Today we have know-how and resources the founders of American democracy never dreamed of. Today we can take democracy to a whole new level. The time is ripe to bring together identified challenges, the wisdom of whole-systems thinking, and leading-edge group processes that call forth the collective wisdom of groups, communities, organizations and societies. It is becoming increasingly obvious that failing to address crises in an effective, timely manner will result in catastrophe, while success -- which includes our ability to learn well from mistakes and changing conditions -- will create a far more vibrant, just, and sustainable civilization.


We design wise solutions for the urgent and complex issues that face our communities, states, nation, and world.

Democracy flourishes as we engage individuals, groups, sectors and systems in public conversations about public issues.

Citizens are directly engaged in addressing any and all challenges or issues that interest or impact them.

Leadership is redefined as servant leadership and elected officials are genuinely interested in engaging the wisdom of the citizenry as partners to solve problems and work towards more desirable futures.

Respect is restored between politicians and the people and between “camps” of people who have different points-of-view.

Cultural communication values are enriched through a societal commitment to curiosity, respectful listening, and a desire to work together cooperatively to identify and respond to the challenges and opportunities of our times.

Transparency throughout society is the norm, as part of answerability and learning systems that support the health and development of individuals, groups, and society as a whole.

Energy, enthusiasm and optimism are generated through the active engagement of an increasing number of citizens, the implementation of good and thoughtful solutions, and the creation of inspiring visions.

Americans experience a sense of belonging and a commitment to something greater than their personal comfort.

The media focuses on the urgent and important challenges facing us and exemplifies conscious ways of bringing different points-of-view into a whole-systems conversation in order to uncover intelligent, creative solutions.

More resources are available to resolve our most important public issues and enhance society's development.

The use of a whole systems approach is woven into our culture, influencing our institutions, and expanding our ability to engage with the true complexity of the situations we face.


Whole System Stakeholder Summits and Whole System Citizen Summits

We will start by convening recurring "Whole System Stakeholder Summits" and "Whole System Citizen Summits" on various issues or troubled areas. The Summits are designed to inform, engage, and activate the systems involved and the society at large to wisely address those issues, and stimulate any needed systemic transformation.  Following the “Summits”, we will convene a Whole System Creative Breakthrough Summit of both citizens and stakeholders to uncover deeper forms of common ground. We will publicize these conversations and their outcomes and stimulate widespread conversations about them by using processes that are designed to bring millions of voices to the table. And we will learn from the outcomes and try out new forms in an ongoing effort to develop the wisest, most coherent, and most legitimate "voice of the whole" of which we are capable at any given time.

The Stakeholders Summits would engage players from across sectors that are involved with the issue.  In the case of food, for example, this could include industry representatives, gardeners and local farmers, food movements and NGOs, consumers, academia, government agencies, think tanks, topic-related media, philanthropists, etc., who are involved with the challenges of providing adequate quantities of quality food under current and future conditions.  This approach includes "the whole system" by including as many as possible of the different perspectives, interests, and roles involved in making food "an issue".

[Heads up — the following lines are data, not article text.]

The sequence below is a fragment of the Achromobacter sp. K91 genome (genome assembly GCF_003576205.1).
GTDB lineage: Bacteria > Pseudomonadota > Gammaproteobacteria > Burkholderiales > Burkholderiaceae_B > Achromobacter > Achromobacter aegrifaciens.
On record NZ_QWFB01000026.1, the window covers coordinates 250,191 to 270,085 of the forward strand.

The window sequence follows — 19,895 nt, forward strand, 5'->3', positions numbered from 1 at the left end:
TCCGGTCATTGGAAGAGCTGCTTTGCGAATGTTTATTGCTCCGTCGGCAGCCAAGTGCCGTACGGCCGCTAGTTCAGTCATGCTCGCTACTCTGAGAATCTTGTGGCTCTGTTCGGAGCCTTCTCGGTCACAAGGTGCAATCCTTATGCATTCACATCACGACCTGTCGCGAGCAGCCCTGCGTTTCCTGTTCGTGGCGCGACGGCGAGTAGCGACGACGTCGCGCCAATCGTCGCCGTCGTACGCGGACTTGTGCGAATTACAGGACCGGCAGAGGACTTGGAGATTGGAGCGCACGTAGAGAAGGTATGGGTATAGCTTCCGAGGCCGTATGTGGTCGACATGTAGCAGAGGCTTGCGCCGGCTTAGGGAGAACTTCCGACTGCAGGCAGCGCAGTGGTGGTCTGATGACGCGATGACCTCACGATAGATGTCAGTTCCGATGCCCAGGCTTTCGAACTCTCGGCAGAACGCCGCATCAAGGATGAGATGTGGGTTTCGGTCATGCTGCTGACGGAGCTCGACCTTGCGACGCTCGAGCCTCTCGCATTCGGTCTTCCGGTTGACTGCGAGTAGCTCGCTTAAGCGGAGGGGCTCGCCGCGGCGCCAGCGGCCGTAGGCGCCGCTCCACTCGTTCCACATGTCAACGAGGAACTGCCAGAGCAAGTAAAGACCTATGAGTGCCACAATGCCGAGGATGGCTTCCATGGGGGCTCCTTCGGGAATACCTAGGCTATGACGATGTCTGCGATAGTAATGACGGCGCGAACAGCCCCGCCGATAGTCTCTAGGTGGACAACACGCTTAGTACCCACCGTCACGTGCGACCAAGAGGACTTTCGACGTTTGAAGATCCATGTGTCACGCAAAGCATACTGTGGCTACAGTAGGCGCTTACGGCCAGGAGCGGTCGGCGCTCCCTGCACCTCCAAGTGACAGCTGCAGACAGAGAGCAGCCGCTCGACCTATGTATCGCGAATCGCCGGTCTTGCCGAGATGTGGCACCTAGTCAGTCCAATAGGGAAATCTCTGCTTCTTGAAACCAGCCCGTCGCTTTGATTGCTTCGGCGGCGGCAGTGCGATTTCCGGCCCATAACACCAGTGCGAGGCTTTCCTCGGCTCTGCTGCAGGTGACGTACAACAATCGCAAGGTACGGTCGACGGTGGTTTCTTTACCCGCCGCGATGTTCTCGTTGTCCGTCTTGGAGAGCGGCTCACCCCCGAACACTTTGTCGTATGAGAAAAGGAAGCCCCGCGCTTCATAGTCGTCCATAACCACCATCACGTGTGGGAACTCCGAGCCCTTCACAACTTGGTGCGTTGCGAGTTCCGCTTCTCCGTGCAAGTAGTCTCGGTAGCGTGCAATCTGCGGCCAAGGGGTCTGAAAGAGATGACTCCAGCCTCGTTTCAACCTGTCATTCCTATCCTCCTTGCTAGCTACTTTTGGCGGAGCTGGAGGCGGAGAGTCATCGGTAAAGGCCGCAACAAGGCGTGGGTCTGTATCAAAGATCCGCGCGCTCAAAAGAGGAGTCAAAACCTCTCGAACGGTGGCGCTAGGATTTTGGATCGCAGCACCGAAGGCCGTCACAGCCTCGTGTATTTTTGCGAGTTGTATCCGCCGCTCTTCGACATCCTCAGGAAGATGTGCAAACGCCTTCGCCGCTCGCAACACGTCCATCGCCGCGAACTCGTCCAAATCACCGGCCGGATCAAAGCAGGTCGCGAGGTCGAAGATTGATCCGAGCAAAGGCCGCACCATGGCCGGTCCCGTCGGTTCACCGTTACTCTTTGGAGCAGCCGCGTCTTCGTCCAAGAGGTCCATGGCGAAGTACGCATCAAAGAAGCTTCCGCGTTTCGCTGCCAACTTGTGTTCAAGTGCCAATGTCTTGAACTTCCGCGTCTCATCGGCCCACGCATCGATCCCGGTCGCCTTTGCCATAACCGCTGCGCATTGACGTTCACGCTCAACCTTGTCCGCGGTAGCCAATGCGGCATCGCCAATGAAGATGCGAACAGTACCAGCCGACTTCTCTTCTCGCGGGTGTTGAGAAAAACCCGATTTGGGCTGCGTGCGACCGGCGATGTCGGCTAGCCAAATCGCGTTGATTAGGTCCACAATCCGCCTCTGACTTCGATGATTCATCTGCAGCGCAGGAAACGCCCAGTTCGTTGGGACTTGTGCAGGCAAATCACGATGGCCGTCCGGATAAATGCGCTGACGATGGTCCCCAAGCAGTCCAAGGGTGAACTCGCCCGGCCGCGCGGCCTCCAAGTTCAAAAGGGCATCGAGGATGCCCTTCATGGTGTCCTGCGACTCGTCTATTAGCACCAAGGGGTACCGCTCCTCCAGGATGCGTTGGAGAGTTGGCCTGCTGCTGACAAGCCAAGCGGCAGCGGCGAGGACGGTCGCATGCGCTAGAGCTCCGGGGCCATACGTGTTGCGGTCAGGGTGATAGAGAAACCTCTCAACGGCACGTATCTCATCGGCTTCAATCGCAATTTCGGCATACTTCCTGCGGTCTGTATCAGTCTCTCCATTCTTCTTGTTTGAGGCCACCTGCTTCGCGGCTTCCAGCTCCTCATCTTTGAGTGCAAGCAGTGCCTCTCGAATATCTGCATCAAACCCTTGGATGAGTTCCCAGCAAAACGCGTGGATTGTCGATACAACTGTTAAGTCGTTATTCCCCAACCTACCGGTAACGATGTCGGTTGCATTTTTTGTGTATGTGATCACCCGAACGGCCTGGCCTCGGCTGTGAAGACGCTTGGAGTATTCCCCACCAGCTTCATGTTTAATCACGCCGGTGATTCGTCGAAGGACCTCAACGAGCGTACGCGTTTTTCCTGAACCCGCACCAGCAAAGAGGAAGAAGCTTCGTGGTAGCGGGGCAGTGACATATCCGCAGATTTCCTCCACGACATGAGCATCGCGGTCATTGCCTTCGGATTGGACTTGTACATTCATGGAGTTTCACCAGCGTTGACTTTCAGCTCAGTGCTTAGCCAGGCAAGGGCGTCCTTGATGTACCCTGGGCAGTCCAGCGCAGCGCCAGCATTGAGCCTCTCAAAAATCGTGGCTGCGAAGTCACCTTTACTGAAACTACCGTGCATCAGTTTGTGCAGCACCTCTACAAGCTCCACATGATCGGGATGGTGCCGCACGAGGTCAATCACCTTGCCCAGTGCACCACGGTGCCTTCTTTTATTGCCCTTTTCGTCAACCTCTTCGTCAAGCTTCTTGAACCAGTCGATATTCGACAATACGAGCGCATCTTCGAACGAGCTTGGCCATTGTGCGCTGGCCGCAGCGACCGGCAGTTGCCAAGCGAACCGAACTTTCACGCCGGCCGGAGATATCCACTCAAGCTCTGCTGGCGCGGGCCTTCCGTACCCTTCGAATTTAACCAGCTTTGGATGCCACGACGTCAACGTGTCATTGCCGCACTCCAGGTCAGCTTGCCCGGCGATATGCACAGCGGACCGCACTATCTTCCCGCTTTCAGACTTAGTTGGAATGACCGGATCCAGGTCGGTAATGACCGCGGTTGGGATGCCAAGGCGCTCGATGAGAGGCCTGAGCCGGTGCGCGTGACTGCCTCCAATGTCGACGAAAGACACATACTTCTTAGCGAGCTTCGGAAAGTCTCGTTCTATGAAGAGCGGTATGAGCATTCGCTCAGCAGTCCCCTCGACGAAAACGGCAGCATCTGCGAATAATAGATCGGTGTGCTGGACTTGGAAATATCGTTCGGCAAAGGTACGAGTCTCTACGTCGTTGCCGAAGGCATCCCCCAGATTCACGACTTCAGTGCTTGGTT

In Citizen Summits the participants would be randomly selected to represent the demographic diversity of the population. Summit participants would be informed about the issue by a wide spectrum of briefing materials and experts (including any outcomes from earlier Citizen Summits and Stakeholder Summits on the same or related topics). In this case, "the whole system" the participants would represent is the whole system of the citizenry, in which everyone is viewed as a peer. Additionally, the diverse information and expertise these citizens are exposed to would represent the whole system of knowledge, interests, and options related to the issue. 

Creative Breakthrough Summits

We would expect some significant differences between the outcomes of Citizen and Stakeholder Summits. To explore these differences and seek breakthrough agreements, we would form two Creative Breakthrough Summits, each made up of members of the Citizen and Stakeholder Summits. They would engage in a "choice creating" process that reaches beyond deliberation into imaginative exploration of what really matters to all involved. Past experience suggests that breakthrough common understandings and proposals would arise from such explorations. Any similarities and differences between the two Creative Breakthrough Summits would be instructive for the next round of experimentation.

So, just as Congress represents the whole U.S. through its citizens (House of Representatives) and its states (Senate) and uses "conference committees" to resolve conflicts between legislation approved in the separate legislatures, so our initial model proposed here taps the diversity of the whole country's involvement with an issue through its citizens (Citizen Summits) and its issue stakeholders (Stakeholder Summits) and uses Creative Breakthrough Summits to discover deeper common ground.

Journalists and bloggers would be present as unobtrusive observers of all these Summit proceedings. Summit participants, experts, and organizers would all be available for interview after each summit is over. Media people would be actively encouraged to spread news of these events and encourage widespread commentary about all Summit people, processes and outcomes.